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Picture: 123RF/DANIIL PESHKOV
Picture: 123RF/DANIIL PESHKOV

Efficient and cost-effective capital markets are key to economic growth and wealth creation. By matching resources with economic opportunities, they support productive enterprises and form the nucleus of free markets.

When compared to its peers in terms of size of economy, SA is in the enviable position of having an advanced capital market. The combined value of our capital market structure is a multiple of our GDP, and this is ranked positively in a global context. We have a sophisticated financial sector, in part as a result of a well-respected and pragmatic regulator. Notwithstanding all the positive accolades, there is one area where we have traditionally struggled: competition within our capital markets.

Capital markets, and in particular a country’s stock exchanges, remain a key aspect to attain sustained levels of economic growth. Capital markets are providers of capital, which is required to fund economic activity. The more efficiently this is done, the lower the cost of raising capital and the broader the range of opportunities available.

Across the globe, secondary stock exchanges have become an established capital markets phenomenon. While we in SA may not have been exposed to the same extent, the reality is that dual or multiple listings of a particular share are common practice internationally.

In SA, we have seen four new stock exchanges being licensed over the past five years or so. A2X was one of these, with a specific focus on facilitating secondary listings for companies that have a primary listing elsewhere, most often on the JSE.

A secondary listing increases the pool of potential investors among whom shares can be traded. This is good for market efficiency. Since secondary listings in SA are a fairly recent development, exchanges are in the fortunate position of being able to deploy the latest available technology to facilitate such trades. In turn, this is driving down costs for participants. So the immediate benefits are real.

Furthermore, the increased liquidity in the share supports price discovery and price formation as bid and offer spreads are narrowed. This also gives the listed entity access to additional capital as it draws more investors.

While the bulk of equity holdings are held by institutional funds and collective investment schemes, there are important mechanisms that link the workings of exchanges to the lives of ordinary citizens.

The first mechanism is the macroeconomic effect of reduced costs of doing business. If the cost of accessing capital is lowered, it is made accessible to more companies, which can use it to grow their businesses and, by extension, the economy.

These amounts are not insignificant: in 2021, in the A2X universe of 56 securities, A2X created available direct savings (in the form of lower exchange fees), and indirect savings (in the form of narrower bid/offer spreads), of a little more than R400m.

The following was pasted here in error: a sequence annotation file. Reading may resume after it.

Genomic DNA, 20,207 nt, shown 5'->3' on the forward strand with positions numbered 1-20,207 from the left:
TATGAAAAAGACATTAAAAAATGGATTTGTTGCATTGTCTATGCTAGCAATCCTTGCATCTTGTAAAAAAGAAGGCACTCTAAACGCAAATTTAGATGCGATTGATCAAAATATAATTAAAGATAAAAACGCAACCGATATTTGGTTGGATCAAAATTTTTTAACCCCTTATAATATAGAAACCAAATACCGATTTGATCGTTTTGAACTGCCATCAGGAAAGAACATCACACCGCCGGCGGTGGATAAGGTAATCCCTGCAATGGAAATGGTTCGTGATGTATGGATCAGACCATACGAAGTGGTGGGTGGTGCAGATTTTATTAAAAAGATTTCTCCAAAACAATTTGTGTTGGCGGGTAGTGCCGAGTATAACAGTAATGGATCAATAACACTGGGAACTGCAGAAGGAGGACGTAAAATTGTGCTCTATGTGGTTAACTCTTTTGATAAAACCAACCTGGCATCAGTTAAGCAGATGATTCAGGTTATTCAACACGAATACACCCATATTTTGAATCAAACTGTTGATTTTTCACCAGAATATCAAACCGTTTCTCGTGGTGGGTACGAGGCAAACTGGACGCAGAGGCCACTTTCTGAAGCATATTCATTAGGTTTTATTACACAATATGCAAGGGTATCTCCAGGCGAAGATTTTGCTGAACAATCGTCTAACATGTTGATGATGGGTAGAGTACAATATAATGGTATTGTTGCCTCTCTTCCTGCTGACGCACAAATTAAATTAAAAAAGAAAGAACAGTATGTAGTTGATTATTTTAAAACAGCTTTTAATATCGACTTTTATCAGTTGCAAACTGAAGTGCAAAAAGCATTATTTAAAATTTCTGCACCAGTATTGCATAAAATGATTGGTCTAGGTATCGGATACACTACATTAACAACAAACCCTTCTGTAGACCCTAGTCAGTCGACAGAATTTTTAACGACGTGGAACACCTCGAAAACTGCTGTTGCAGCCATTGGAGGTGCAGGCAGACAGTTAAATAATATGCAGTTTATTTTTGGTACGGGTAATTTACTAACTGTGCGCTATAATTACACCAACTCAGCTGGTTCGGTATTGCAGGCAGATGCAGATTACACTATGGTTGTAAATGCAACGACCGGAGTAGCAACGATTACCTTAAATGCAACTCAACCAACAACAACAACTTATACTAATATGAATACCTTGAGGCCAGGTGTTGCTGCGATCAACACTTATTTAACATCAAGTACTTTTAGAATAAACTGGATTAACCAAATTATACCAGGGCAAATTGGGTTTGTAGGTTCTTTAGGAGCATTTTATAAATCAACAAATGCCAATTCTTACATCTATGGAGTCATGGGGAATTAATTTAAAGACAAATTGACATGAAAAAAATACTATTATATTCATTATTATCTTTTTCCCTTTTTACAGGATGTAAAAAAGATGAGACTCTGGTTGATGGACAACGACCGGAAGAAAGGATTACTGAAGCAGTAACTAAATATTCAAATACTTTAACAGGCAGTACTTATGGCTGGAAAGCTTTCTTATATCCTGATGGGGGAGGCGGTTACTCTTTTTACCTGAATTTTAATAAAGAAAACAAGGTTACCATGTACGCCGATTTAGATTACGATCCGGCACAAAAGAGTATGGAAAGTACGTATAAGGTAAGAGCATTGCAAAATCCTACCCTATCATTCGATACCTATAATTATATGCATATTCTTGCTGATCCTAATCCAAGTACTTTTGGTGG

These savings not only enhance the return of the investment but can then be invested in companies with further growth opportunities. This is the “growing the pie” argument: the larger the economy, the more benefit realised among all market participants.

The second mechanism, or link, is collective investor schemes, notably pension funds. The average working South African accumulates wealth through the regular payment of a small portion of their income into a pension fund. These amounts are invested on their behalf, intending to realise enough appreciation on the investment that the contributor can one day comfortably retire.

These pension funds buy and sell a range of equities to create an appropriate risk/return-adjusted portfolio. Narrowing bid/offer spreads leads to better price discovery and efficiency, which translate into savings for clients. 

Throughout a lifetime of contributions, small decreases in costs equate to consequential increases in the amounts accumulated. It is calculated that over a 40-year contribution timeline of an average South African, these savings total a huge R120bn for the industry, with each pensioner retiring at 65 getting a portion of this benefit.

In a nutshell, everyone stands to benefit from the enhanced competition a secondary listing introduces. In SA, a country with many challenges and opportunities, our holy grail remains the achievement of sustainable and inclusive economic growth. By establishing alternative stock exchanges with best-available technology, the capital markets ecosystem will continue to benefit and progress.  

A higher quality market — one that is liquid, transparent, quick, cheap, free of market abuse, secure and with high uptime — reduces the cost of raising capital for issuers, thus fostering economic growth. Most importantly, the end investor, who is often an ordinary person who builds their wealth over a lifetime through monthly incremental savings, can see a substantial portion of that benefit.

The result is a win for ordinary South Africans and businesses alike. Stock exchanges are one instrument to help facilitate such a positive outcome.

• Brady is CEO of stock exchange A2X.

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